Home Engineering Behavioral Intervention Research: Designing, Evaluating, and Implementing
Quantify the Potential for Improvement
The seventh consideration that needs to occur in the discovery phase is quantifying the potential for improvement in a problem area. Improvements from an intervention may be small, medium, or large and include both subjective and objective outcomes including cost (see Chapters 14 and 15 on measurement and Chapter 18 on cost). Projections of the effect size of an intervention can be derived from theory and existing evidence. Projections will inform sample size considerations in the evaluative phases that test for the outcomes of an intervention (see Chapter 9 on sampling considerations). An expected small impact on an intervention (referred to as “the effect size”) will require the evaluation of the intervention with a large sample; alternately, an expected medium or large impact or effect size will not have the same requirements with respect to sample size. However, sample determination is not only a function of size but also includes other considerations such as sample composition and feasibility with respect to recruitment and attrition.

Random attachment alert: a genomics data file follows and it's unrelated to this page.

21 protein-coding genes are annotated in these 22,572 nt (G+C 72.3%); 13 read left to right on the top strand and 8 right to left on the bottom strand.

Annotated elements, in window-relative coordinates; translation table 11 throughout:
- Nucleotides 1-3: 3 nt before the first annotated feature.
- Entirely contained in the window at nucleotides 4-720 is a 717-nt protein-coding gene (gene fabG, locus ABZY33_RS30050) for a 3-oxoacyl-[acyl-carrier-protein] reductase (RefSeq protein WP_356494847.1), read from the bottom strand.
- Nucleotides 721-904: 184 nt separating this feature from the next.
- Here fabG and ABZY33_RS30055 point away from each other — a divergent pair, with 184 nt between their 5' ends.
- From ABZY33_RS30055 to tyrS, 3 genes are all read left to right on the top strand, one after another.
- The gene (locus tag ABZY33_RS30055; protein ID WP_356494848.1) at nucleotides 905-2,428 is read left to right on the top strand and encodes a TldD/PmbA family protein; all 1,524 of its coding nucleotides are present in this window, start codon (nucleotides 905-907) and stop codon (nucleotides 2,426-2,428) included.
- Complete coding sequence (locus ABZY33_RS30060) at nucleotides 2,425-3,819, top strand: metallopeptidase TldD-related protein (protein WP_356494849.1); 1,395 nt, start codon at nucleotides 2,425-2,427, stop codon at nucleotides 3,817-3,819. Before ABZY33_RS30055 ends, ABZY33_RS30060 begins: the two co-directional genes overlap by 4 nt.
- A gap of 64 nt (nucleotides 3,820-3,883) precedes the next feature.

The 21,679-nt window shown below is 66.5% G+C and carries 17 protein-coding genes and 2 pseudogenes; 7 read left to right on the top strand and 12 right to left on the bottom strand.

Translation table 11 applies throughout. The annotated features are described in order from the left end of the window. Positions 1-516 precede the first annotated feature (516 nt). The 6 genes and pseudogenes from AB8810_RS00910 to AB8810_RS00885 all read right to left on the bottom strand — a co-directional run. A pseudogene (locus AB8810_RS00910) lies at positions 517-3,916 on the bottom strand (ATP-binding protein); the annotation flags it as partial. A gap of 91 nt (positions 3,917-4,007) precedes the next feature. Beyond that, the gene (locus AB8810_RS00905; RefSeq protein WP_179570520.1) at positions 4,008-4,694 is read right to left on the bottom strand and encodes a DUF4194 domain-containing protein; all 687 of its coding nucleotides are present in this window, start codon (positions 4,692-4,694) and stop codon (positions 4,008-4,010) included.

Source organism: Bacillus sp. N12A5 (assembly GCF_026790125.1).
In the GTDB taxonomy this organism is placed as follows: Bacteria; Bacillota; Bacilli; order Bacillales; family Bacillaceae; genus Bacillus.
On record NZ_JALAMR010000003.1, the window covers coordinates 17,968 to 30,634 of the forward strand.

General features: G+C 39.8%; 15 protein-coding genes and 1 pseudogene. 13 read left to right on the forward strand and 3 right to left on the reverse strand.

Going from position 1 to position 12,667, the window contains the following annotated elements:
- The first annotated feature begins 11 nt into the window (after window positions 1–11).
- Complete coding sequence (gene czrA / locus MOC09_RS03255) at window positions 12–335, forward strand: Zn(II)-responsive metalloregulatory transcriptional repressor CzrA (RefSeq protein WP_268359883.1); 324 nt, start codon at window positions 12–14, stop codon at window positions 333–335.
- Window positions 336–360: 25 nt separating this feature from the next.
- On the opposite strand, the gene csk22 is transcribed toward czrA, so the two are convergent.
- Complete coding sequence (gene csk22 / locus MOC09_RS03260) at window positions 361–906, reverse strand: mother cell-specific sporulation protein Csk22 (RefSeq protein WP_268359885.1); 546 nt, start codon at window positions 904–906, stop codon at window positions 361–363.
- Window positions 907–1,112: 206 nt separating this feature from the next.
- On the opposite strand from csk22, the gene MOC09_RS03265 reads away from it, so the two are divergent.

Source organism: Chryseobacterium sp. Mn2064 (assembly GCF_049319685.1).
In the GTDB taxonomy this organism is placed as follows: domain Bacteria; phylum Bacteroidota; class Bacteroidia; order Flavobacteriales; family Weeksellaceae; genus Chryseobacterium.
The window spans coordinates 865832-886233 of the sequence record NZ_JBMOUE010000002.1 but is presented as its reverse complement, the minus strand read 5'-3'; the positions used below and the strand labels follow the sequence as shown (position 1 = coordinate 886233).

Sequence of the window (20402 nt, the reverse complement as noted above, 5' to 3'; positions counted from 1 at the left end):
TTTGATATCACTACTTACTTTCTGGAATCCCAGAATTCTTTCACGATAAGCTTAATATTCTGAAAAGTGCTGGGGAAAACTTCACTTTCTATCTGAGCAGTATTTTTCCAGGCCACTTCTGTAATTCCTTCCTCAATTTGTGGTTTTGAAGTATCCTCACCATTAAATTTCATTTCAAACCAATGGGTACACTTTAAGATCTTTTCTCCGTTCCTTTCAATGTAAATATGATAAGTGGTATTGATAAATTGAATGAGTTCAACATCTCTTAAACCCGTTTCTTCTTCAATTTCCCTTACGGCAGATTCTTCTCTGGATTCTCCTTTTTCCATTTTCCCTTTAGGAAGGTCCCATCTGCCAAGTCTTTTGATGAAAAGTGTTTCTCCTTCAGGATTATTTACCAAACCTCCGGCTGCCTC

For the ABLE Program, at the time of its development, there was little empirical evidence as to what the effect for the main outcome, reduction in functional difficulties, might be possible to achieve. Pilot testing to advance the intervention was important in order to demonstrate proof of concept and if change in functioning could be achieved. This is an example of how these prephase considerations overlap with initial pilot testing, and this is referred to in Chapter 2 as “Phase I activity.”
On the basis of pilot studies demonstrating proof of concept of the ABLE approach (Gitlin & Burgh, 1995; Gitlin, Schemm, Landsberg, & Burgh, 1996), it was subsequently hypothesized that a medium effect size could be achieved in reducing functional challenges and improving self-efficacy in managing daily challenges. Power calculations with this and other assumptions led to the conclusion that a Phase III efficacy trial would require a sample size of 319 study participants in order to demonstrate a medium effect of the intervention on functional difficulties when compared to a usual care control group.
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